A Rose by any Other Name…

I’ve been thinking about smelling a lot lately… I’ll give you a minute while you figure out just how I meant that to be taken… Let me know when you’re through………… ūüėČ

Our memories can be stirred up by any one of our senses. Hearing certain songs can return us to our youth; those songs that stir up memories of being 16, hanging out with friends, killing time on lazy summer afternoons. Certain colors can stir up memories of long walks on an autumn day, or a walk through a garden in spring. There are tastes that remind us of Christmas, or other¬†big events in our lives. They say, though, that the sense that is most closely tied to our memory is smell. All it takes is one small whiff of a familiar fragrance, either good or bad, and we’re right back in a situation we experienced years before. The memories that get stirred up by smells are instantly vivid, and we find ourselves all tied up in something from years ago. For some reason, this reality has been stirring in me a lot lately. I thought I’d share some of odors that take me back…

I know many people love the smell of freshly cut grass. Not me; I think it totally reeks! That’s probably because I’m very allergic to grass,¬†and¬†my allergy¬†is especially bad when¬†the grass is¬†freshly cut. To me, fresh cut grass makes me think of hives, sneezes, and adrenaline shots in the E.R.¬† Not exactly on my top ten list! This came to mind because it’s spring, and the smell of fresh cut grass is everywhere. Each time I step outside and smell that distinctive aroma, I’m a kid again, riding my bike down the street, sneezing and wheezing, hoping to get in some fun before my mom realizes I’m sick and I have to go inside. Living on 5 acres of pasture land, I smell this a lot! I’m a big fan of closed windows and air conditioning in the spring…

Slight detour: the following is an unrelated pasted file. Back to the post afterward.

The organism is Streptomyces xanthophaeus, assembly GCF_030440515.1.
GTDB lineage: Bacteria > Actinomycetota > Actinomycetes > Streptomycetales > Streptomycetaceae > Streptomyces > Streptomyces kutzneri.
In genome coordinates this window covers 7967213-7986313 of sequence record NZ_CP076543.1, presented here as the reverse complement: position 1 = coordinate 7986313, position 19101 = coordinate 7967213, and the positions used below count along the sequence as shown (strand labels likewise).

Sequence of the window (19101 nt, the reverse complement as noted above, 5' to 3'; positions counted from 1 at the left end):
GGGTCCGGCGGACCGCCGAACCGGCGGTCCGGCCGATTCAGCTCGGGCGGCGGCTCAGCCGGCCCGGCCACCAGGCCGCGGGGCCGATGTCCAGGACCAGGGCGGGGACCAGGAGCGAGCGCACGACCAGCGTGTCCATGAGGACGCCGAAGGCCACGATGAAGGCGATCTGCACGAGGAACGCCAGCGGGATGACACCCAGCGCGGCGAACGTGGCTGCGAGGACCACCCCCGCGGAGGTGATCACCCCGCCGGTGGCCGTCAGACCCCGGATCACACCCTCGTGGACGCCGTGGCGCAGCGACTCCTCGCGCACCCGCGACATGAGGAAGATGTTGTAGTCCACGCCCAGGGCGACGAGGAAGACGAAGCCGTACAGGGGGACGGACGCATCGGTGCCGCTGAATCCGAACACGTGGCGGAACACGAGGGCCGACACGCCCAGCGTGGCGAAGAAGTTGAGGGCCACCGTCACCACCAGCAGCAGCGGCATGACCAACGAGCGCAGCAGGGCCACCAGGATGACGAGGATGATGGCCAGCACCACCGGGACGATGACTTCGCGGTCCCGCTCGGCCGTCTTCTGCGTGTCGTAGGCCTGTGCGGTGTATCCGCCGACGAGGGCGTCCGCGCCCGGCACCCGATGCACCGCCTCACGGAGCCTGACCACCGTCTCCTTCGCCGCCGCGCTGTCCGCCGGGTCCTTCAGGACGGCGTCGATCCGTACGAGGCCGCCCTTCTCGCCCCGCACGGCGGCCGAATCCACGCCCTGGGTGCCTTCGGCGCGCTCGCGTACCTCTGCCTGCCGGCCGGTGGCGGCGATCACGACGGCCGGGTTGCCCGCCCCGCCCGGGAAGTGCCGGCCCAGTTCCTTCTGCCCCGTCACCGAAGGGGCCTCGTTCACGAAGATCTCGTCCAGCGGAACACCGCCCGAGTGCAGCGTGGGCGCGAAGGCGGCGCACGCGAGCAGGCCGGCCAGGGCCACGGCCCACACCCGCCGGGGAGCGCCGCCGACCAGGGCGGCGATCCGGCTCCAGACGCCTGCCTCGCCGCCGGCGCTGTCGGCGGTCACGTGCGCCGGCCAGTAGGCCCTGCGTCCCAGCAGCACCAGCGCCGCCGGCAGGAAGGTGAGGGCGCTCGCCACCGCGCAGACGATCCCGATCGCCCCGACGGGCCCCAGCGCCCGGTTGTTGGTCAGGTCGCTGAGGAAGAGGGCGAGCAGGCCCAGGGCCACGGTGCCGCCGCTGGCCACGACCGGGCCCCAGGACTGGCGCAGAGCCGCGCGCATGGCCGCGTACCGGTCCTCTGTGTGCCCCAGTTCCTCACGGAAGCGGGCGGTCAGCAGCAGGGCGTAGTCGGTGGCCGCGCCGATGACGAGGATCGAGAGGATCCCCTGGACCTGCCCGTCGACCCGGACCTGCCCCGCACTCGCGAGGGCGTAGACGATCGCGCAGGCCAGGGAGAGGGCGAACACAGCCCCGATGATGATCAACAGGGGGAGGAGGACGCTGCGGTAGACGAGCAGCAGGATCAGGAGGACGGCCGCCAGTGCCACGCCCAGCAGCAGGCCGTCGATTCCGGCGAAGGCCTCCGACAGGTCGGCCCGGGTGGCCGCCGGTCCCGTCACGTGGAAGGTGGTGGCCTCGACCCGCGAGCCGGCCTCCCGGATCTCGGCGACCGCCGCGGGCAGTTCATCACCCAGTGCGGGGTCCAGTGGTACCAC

Another smell I encountered recently was moth balls. I didn’t even know they were still used! I also didn’t know I had any memories centered around moth balls. But, as I unassumingly sauntered into someplace the other day, I smelled something funny that I couldn’t quite place, but recognized. All of a sudden I was in my grandparents’ basement, smelling that distinctive odor, hearing the odd crackling sound as I walked across the ancient linoleum tiled floor. I could feel the coolness of the floor under my feet, and see the little shelves in the boiler room where the fruit of their hobby as rock hounds lay, all labeled and freshly tumbled. I remembered the rows and rows of Mason jars lining shelves near the stairs, filled with an array of home-canned veggies and fruit grown in Grandpa’s famous garden. I also remembered the laundry shoot, and the trouble we got into using it as an intercom between the main floor and the basement one day!

Then there was the day a couple weeks ago that I¬†bought some pine mulch (which we used to call bark dust) to dress up an unsitely corner of our property. I had pulled out all the weeds, done my best to smooth out the way too squishy ground, and was beginning to open the bags of mulch to spread over the freshly cleaned area. As I tore a hole¬†through the first plastic bag, the aroma wafted up, taking me back 40 years to Oregon. There I was, a kid, watching as my parents spread this wonderfully smelly stuff several inches deep under and around the rhododendron bushes. I love the smell, the color, and the little hairy pieces, which make me wonder how something as hard as wood can be hairy! This is the one time of the year that our flower beds look great. We aren’t really the yardwork type of people!